Nowadays, it just won’t do to have employees discussing the above issues, reading about them in the press and on social media, yet working for a company that ignores these issues, minimizes them, or simply has ineffective messaging in this area. Good intentions—and even sound policies—aren’t enough. Today, an organization must facilitate clear communication and instill a shared understanding of its goals and values.
Once again, this presents a great opportunity to capitalize on the combined insights of HR and marketing interests, with HR taking the temperature of the organization, providing insights, and marketing crafting the requisite messaging for employees.
In tandem with retention efforts, companies can also engage current employees to create employee (or internal) brand advocates. These are employees who promote the company brand through social media. These can be engaged individually or via employee advocacy programs. The credibility factor for employee brand advocates is quite high, as this is practically word-of-mouth promotion. What’s more is that this not only enhances the employer brand, but the corporate brand as well.
Whether it’s a fast-food chain or a tech company, today, it’s far more likely than in the past that a job seeker applying at a company will have heard of that company before, if they haven’t previously done business with them. Again, today’s vast number of online venues and digital resources tend to bring company brands front and center. If a customer or someone employed in a given industry frequents social media, chances are that they’ll be far more familiar with an employer’s brand than they might have been ten years ago.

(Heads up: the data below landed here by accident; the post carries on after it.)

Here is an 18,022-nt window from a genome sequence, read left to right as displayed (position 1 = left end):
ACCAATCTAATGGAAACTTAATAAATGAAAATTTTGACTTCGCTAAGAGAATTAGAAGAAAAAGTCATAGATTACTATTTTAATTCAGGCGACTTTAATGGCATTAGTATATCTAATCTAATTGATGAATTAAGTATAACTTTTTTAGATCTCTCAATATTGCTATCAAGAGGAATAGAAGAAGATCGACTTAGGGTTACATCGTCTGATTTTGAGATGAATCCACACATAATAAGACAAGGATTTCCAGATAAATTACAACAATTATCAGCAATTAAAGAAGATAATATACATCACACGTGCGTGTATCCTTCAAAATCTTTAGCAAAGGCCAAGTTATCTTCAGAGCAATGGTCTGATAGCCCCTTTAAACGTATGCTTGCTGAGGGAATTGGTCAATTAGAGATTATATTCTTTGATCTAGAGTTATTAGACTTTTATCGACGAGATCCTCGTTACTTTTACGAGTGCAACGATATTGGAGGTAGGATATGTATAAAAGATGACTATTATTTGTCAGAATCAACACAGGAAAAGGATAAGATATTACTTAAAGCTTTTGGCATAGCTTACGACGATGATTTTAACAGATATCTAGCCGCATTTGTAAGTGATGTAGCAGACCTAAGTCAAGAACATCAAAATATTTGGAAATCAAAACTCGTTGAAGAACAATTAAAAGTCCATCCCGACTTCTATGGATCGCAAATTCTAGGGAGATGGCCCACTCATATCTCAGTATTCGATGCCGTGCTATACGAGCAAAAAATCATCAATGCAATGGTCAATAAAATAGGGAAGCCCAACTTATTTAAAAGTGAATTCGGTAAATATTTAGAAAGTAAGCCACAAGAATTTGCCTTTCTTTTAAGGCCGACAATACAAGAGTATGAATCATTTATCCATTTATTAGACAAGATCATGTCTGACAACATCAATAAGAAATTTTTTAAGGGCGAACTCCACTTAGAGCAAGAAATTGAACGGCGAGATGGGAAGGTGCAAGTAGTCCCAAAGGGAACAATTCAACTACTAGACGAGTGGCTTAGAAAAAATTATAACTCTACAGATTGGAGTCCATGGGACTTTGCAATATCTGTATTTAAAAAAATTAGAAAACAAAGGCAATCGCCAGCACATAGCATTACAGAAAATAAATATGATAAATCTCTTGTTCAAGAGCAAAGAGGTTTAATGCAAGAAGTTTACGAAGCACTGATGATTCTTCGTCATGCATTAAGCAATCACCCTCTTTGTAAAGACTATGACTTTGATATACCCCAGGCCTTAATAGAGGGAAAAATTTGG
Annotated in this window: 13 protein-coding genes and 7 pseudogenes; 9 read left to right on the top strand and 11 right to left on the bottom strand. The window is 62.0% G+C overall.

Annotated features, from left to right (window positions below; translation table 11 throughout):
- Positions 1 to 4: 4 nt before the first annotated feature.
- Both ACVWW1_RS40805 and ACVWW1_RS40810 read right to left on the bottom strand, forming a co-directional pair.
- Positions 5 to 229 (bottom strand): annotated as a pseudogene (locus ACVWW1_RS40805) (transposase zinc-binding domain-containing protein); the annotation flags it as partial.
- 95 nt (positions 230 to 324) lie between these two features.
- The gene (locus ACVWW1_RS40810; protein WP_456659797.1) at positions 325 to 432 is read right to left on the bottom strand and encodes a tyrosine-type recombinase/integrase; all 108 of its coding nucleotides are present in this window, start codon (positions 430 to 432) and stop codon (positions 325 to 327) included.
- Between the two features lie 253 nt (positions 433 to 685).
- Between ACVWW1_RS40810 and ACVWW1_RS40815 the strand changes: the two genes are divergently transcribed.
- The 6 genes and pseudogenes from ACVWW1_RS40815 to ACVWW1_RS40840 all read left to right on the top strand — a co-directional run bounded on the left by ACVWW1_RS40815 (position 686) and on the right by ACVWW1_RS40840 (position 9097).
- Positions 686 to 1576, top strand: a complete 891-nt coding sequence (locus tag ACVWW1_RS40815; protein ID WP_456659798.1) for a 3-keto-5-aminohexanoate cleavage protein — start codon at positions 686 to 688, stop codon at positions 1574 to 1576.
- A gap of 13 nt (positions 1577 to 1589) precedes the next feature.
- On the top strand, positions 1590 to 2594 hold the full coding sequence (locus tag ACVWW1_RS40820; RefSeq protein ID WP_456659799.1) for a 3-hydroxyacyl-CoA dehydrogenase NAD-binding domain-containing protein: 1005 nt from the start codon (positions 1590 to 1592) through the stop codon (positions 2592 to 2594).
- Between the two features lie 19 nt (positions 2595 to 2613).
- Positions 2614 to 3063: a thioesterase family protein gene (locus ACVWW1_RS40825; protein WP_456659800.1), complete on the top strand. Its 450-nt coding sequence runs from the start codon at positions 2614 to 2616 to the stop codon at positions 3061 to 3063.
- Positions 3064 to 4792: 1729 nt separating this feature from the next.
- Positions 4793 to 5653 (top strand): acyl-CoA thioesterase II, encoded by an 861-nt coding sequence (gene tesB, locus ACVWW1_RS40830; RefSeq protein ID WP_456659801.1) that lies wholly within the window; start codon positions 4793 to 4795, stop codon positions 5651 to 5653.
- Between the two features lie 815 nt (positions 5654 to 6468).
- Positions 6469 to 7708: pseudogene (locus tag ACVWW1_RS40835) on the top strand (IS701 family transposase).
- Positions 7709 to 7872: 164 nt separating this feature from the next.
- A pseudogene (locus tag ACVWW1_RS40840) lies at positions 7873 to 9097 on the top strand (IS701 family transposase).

Of course, it stands to reason that companies with a strong employer brand have their pick of experienced talent when these individuals decide to change jobs. This is one very sound rationale for establishing an effective, positive employer brand. There are also numerous examples of companies—from McDonald’s to IKEA to Piggly Wiggly—that have employed innovative concepts to strengthen their employer brand to the degree that they routinely convert customers into employees.
Who are a company’s customers? The marketing department will have everything needed in this area. Based on the organization’s needs, marketing and HR can work together to design creative messaging that speaks directly to customers (as opposed to active job seekers), but which promotes the employer brand itself.
Through solid persona development and crafting strategies that specifically target those seeking jobs, current employees, and customers, marketing and HR departments can more readily identify opportunities and obstacles to engagement. This sort of synergy, combined with best practices of continuous improvement can help to create that all-important continuity of messaging across the right media and establish a powerful employer brand.
Interested in supercharging your employer brand? Feel free to reach out to us!